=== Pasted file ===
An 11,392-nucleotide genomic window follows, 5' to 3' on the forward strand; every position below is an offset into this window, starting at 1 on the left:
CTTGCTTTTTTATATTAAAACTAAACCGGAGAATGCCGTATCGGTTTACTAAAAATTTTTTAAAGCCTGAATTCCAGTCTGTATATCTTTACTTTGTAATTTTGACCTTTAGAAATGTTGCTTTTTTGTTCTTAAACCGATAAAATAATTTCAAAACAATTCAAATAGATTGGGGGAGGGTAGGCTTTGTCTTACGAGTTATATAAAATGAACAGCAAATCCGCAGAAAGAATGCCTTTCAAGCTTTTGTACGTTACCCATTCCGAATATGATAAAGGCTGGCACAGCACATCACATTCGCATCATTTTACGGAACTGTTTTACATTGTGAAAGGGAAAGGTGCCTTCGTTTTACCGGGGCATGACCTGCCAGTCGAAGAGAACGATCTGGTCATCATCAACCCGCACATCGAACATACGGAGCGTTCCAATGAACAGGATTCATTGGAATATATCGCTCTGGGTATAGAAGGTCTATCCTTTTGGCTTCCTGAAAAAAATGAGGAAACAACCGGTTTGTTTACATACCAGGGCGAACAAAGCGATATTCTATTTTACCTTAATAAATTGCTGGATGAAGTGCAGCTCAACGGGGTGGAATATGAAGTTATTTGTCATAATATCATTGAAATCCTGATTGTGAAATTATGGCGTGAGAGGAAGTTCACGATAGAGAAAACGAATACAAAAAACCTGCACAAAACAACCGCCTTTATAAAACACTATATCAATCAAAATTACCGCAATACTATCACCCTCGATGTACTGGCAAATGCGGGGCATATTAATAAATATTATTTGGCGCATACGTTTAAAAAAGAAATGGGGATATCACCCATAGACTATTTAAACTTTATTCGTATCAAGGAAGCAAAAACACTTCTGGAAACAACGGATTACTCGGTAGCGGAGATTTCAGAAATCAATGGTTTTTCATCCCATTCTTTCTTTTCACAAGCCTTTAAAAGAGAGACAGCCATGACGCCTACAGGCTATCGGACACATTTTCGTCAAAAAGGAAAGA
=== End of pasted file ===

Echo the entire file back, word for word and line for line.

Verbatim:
An 11,392-nucleotide genomic window follows, 5' to 3' on the forward strand; every position below is an offset into this window, starting at 1 on the left:
CTTGCTTTTTTATATTAAAACTAAACCGGAGAATGCCGTATCGGTTTACTAAAAATTTTTTAAAGCCTGAATTCCAGTCTGTATATCTTTACTTTGTAATTTTGACCTTTAGAAATGTTGCTTTTTTGTTCTTAAACCGATAAAATAATTTCAAAACAATTCAAATAGATTGGGGGAGGGTAGGCTTTGTCTTACGAGTTATATAAAATGAACAGCAAATCCGCAGAAAGAATGCCTTTCAAGCTTTTGTACGTTACCCATTCCGAATATGATAAAGGCTGGCACAGCACATCACATTCGCATCATTTTACGGAACTGTTTTACATTGTGAAAGGGAAAGGTGCCTTCGTTTTACCGGGGCATGACCTGCCAGTCGAAGAGAACGATCTGGTCATCATCAACCCGCACATCGAACATACGGAGCGTTCCAATGAACAGGATTCATTGGAATATATCGCTCTGGGTATAGAAGGTCTATCCTTTTGGCTTCCTGAAAAAAATGAGGAAACAACCGGTTTGTTTACATACCAGGGCGAACAAAGCGATATTCTATTTTACCTTAATAAATTGCTGGATGAAGTGCAGCTCAACGGGGTGGAATATGAAGTTATTTGTCATAATATCATTGAAATCCTGATTGTGAAATTATGGCGTGAGAGGAAGTTCACGATAGAGAAAACGAATACAAAAAACCTGCACAAAACAACCGCCTTTATAAAACACTATATCAATCAAAATTACCGCAATACTATCACCCTCGATGTACTGGCAAATGCGGGGCATATTAATAAATATTATTTGGCGCATACGTTTAAAAAAGAAATGGGGATATCACCCATAGACTATTTAAACTTTATTCGTATCAAGGAAGCAAAAACACTTCTGGAAACAACGGATTACTCGGTAGCGGAGATTTCAGAAATCAATGGTTTTTCATCCCATTCTTTCTTTTCACAAGCCTTTAAAAGAGAGACAGCCATGACGCCTACAGGCTATCGGACACATTTTCGTCAAAAAGGAAAGA